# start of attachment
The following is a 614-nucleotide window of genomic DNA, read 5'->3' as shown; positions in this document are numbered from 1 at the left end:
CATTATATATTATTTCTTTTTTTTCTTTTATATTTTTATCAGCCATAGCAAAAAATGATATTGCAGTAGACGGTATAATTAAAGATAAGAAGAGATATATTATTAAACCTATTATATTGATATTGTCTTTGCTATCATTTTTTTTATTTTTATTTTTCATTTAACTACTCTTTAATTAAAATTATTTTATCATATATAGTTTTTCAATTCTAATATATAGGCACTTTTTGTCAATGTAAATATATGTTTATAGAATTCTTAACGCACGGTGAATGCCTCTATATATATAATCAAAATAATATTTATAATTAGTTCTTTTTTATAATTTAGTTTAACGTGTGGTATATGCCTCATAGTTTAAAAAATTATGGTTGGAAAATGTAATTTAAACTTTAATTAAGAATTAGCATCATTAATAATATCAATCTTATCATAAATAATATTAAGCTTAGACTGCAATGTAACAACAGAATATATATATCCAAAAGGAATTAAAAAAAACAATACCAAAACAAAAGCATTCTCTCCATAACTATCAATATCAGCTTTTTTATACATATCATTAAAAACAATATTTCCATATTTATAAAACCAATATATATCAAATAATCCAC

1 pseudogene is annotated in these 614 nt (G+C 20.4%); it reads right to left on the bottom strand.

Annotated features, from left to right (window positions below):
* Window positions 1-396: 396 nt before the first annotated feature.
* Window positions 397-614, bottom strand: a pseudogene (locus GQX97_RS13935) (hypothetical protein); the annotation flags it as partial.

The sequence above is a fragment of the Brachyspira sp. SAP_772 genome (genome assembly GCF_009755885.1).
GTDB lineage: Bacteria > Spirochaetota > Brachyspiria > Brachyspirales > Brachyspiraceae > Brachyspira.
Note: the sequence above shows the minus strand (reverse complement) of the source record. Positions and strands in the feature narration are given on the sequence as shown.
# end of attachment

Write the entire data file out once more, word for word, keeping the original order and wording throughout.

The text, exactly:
The following is a 614-nucleotide window of genomic DNA, read 5'->3' as shown; positions in this document are numbered from 1 at the left end:
CATTATATATTATTTCTTTTTTTTCTTTTATATTTTTATCAGCCATAGCAAAAAATGATATTGCAGTAGACGGTATAATTAAAGATAAGAAGAGATATATTATTAAACCTATTATATTGATATTGTCTTTGCTATCATTTTTTTTATTTTTATTTTTCATTTAACTACTCTTTAATTAAAATTATTTTATCATATATAGTTTTTCAATTCTAATATATAGGCACTTTTTGTCAATGTAAATATATGTTTATAGAATTCTTAACGCACGGTGAATGCCTCTATATATATAATCAAAATAATATTTATAATTAGTTCTTTTTTATAATTTAGTTTAACGTGTGGTATATGCCTCATAGTTTAAAAAATTATGGTTGGAAAATGTAATTTAAACTTTAATTAAGAATTAGCATCATTAATAATATCAATCTTATCATAAATAATATTAAGCTTAGACTGCAATGTAACAACAGAATATATATATCCAAAAGGAATTAAAAAAAACAATACCAAAACAAAAGCATTCTCTCCATAACTATCAATATCAGCTTTTTTATACATATCATTAAAAACAATATTTCCATATTTATAAAACCAATATATATCAAATAATCCAC

1 pseudogene is annotated in these 614 nt (G+C 20.4%); it reads right to left on the bottom strand.

Annotated features, from left to right (window positions below):
* Window positions 1-396: 396 nt before the first annotated feature.
* Window positions 397-614, bottom strand: a pseudogene (locus GQX97_RS13935) (hypothetical protein); the annotation flags it as partial.

The sequence above is a fragment of the Brachyspira sp. SAP_772 genome (genome assembly GCF_009755885.1).
GTDB lineage: Bacteria > Spirochaetota > Brachyspiria > Brachyspirales > Brachyspiraceae > Brachyspira.
Note: the sequence above shows the minus strand (reverse complement) of the source record. Positions and strands in the feature narration are given on the sequence as shown.